If might be protected against faults - but not necessarily against overloads (i.e. loads above the actual (reduced) CCC). Even faults might be a bit dodgy as there's a min c.s.a. needed to pass the adiabatic as well as Zs to consider.

- Andy.
 03 October 2017 03:55 PM
User is offline View Users Profile Print this message



sparkingchip

Posts: 10180
Joined: 18 January 2003

On the face of it this is just disgraceful scaremongering by the BBC.

In seven years how many issues have any of you found with over heated cables as working electricians and inspectors?

There is absolutely no way there can be a recall in this country as no one knows where this cable is and a general inspection of a installation without dismantling the fabric of the building will not even reveal who the manufacturer of the installed cables were.

Let the BBC report again when they have actually identified an installation where the has been a issue with these cables.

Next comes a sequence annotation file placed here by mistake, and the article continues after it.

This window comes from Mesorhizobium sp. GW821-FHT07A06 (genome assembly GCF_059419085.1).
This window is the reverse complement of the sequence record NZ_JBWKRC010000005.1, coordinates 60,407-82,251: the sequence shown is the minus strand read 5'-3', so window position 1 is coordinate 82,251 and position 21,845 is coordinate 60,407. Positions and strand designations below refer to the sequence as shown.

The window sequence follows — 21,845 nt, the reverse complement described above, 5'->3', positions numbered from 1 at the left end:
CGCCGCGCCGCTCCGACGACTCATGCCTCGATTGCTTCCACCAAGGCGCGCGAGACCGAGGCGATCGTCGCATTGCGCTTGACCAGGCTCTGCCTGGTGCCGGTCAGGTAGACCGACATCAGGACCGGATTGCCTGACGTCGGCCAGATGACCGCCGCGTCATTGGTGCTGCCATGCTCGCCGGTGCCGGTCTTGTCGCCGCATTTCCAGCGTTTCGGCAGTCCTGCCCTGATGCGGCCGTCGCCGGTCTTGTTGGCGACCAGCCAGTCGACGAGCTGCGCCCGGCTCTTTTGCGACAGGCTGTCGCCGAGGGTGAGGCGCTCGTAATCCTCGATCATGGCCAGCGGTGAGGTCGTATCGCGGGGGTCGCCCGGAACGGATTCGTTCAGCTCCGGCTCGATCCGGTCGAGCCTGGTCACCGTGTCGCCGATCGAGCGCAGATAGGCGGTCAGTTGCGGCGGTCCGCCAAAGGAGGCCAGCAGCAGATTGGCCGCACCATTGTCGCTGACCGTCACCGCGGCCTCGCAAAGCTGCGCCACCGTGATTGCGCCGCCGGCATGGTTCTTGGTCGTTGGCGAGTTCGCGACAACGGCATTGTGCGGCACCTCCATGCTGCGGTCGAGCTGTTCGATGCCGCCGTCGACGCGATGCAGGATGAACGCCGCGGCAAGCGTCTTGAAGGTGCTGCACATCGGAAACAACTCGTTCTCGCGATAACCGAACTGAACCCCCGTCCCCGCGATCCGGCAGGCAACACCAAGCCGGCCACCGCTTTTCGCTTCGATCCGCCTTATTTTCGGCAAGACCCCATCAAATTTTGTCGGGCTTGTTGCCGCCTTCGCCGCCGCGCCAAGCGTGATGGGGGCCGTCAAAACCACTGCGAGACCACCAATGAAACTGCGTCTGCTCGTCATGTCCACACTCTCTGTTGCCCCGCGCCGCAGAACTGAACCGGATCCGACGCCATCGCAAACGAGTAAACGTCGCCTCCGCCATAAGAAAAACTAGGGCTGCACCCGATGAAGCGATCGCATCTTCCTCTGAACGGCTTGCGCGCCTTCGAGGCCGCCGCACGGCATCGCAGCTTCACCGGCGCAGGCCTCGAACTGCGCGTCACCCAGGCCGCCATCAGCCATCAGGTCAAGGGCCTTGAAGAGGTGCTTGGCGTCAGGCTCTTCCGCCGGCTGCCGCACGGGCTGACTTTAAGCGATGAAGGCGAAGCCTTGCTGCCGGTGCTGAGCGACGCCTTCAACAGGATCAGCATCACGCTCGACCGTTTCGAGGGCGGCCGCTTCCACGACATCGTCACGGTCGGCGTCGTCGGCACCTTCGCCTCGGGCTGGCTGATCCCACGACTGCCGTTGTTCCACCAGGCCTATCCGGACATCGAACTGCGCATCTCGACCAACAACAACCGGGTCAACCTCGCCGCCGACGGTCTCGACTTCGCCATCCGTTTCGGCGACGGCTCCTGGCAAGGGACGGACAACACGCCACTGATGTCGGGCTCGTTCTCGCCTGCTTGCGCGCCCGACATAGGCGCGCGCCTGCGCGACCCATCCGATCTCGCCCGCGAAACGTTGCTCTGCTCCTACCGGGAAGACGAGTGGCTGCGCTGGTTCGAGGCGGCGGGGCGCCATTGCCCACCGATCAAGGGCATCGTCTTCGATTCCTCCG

Andy Betteridge.
 03 October 2017 04:03 PM
User is online View Users Profile Print this message



broadgage

Posts: 2452
Joined: 07 August 2007

IIRC the reduced conductor size will not be a problem in the majority of cases, most cables in domestic use are indeed lightly loaded if compared to their nominal rating.

For example domestic lighting is commonly wired in 1.0mm on a 6 amp MCB. If the allegedly 1.0mm cable is in fact 0.8mm, then that is still good for 6 amps.

Domestic small power is commonly wired in 2.5mm, as either a 20 amp radial or a 32 amp ring final. If the alleged 2.5mm is actually 2.0mm, then that should be good for over 20 amps.

So MOST installations should be fine, but the worry is the small percentage that are already marginal and could be pushed "over the edge"
Consider for example two ring finals bundled together and both slightly overloaded to 35 amps. The 32 amp OCPD will pass 35 amps almost forever, and four cables bundled together and each carrying 17 or 18 amps will get very warm and perhaps dangerously hot.